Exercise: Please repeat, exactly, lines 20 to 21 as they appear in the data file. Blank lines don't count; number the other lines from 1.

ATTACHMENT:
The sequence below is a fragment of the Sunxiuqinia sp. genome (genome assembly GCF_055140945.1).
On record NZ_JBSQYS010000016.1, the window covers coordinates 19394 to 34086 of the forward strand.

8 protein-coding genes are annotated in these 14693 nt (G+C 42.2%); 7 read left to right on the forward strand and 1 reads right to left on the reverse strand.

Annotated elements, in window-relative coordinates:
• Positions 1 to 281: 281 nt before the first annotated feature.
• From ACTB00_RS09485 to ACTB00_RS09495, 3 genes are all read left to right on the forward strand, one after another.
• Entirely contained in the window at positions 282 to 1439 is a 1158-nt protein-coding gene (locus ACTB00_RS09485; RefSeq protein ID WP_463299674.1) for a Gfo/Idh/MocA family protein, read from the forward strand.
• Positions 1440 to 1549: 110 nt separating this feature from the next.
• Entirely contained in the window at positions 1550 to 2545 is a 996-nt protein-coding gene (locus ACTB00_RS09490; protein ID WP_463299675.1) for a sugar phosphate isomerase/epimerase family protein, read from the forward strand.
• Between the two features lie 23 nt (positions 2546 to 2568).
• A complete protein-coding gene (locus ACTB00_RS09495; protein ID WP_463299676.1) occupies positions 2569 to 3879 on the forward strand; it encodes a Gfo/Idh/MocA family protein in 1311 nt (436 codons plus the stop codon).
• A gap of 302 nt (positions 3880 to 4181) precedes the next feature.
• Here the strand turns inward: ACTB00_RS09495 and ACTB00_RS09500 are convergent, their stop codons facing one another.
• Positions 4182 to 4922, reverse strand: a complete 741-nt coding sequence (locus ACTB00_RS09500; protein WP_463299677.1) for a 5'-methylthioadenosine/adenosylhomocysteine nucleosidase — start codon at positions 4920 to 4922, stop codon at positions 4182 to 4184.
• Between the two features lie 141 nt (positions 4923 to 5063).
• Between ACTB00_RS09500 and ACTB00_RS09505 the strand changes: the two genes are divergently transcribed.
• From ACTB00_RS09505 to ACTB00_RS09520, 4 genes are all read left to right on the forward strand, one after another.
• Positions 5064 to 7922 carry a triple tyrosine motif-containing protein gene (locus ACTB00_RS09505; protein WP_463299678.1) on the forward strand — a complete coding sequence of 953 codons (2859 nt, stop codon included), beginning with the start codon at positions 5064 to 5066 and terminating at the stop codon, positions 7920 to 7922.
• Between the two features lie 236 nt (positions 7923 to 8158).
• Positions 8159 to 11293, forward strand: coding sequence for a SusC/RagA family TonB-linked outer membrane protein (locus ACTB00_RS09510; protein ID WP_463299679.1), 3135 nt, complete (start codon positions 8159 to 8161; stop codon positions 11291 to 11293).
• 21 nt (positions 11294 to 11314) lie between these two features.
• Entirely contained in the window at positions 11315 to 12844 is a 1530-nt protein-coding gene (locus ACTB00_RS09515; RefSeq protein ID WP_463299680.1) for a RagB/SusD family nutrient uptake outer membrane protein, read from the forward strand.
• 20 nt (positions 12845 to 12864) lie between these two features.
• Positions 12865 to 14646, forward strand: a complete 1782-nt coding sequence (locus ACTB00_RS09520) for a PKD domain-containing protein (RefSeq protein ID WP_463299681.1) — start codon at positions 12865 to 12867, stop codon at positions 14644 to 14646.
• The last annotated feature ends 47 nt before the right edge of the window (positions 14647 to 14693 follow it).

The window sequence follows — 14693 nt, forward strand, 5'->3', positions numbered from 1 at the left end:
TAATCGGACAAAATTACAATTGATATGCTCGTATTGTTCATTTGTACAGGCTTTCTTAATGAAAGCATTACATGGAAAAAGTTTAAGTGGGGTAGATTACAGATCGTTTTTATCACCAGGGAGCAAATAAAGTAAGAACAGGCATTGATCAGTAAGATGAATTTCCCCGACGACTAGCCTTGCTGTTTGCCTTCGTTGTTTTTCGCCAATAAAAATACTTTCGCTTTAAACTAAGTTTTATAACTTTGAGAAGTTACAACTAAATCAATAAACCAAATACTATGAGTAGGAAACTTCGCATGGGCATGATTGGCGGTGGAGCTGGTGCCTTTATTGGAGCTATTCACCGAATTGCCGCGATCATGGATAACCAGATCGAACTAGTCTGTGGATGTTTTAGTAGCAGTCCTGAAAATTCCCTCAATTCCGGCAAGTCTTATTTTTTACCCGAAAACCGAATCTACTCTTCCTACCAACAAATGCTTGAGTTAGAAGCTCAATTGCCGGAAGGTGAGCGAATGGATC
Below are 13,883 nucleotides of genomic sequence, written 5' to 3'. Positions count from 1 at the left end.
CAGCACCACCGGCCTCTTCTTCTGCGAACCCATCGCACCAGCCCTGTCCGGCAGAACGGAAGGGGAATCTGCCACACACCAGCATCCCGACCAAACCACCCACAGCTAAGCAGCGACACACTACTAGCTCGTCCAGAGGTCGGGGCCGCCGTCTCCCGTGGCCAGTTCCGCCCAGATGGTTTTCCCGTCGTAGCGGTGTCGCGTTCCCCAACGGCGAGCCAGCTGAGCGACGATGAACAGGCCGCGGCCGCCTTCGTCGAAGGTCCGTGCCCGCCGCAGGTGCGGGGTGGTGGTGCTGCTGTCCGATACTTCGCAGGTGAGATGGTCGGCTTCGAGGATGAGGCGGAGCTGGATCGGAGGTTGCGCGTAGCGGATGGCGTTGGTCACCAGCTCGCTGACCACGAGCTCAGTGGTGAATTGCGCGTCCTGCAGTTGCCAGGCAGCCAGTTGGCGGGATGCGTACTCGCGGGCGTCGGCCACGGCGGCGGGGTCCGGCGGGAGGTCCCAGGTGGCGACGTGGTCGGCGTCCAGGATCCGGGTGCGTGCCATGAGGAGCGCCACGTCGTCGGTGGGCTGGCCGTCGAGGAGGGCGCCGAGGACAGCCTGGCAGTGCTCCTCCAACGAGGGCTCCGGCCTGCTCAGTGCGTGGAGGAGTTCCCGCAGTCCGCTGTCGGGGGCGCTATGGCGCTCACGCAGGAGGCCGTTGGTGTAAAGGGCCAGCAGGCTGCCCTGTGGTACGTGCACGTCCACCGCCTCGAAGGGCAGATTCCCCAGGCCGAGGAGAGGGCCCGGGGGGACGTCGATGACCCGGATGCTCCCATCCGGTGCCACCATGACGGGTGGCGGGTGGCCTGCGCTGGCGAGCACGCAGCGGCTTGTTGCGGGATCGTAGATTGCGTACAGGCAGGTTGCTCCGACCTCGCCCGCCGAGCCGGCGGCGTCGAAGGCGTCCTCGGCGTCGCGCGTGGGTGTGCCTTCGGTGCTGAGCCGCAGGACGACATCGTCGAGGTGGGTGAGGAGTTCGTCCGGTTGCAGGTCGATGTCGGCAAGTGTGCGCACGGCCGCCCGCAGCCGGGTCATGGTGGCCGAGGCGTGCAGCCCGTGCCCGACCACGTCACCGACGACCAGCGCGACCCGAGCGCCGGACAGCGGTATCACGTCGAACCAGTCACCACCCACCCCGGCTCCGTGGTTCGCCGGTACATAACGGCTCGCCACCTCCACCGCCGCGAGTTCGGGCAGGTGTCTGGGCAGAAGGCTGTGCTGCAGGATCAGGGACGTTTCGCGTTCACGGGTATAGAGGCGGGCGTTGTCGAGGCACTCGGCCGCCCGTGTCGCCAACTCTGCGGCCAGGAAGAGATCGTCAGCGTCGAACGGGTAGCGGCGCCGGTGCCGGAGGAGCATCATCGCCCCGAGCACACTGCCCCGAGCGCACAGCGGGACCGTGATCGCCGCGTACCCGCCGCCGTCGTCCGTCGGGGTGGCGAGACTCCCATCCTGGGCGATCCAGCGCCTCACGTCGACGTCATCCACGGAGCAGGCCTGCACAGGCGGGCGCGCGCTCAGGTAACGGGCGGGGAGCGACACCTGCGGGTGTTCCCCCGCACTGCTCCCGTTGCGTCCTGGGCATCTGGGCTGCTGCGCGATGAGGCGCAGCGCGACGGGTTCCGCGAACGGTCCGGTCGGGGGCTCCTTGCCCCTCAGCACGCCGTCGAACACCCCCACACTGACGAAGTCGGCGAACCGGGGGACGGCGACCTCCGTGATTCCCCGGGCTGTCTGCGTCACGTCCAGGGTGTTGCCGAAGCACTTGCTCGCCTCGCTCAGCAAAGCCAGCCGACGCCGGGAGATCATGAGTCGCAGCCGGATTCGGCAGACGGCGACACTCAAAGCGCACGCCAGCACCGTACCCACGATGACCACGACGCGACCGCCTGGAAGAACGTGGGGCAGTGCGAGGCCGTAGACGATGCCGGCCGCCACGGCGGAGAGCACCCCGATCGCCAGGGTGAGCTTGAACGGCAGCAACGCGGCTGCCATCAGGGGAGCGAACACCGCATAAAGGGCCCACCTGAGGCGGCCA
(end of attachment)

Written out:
• Positions 8159 to 11293, forward strand: coding sequence for a SusC/RagA family TonB-linked outer membrane protein (locus ACTB00_RS09510; protein ID WP_463299679.1), 3135 nt, complete (start codon positions 8159 to 8161; stop codon positions 11291 to 11293).
• 21 nt (positions 11294 to 11314) lie between these two features.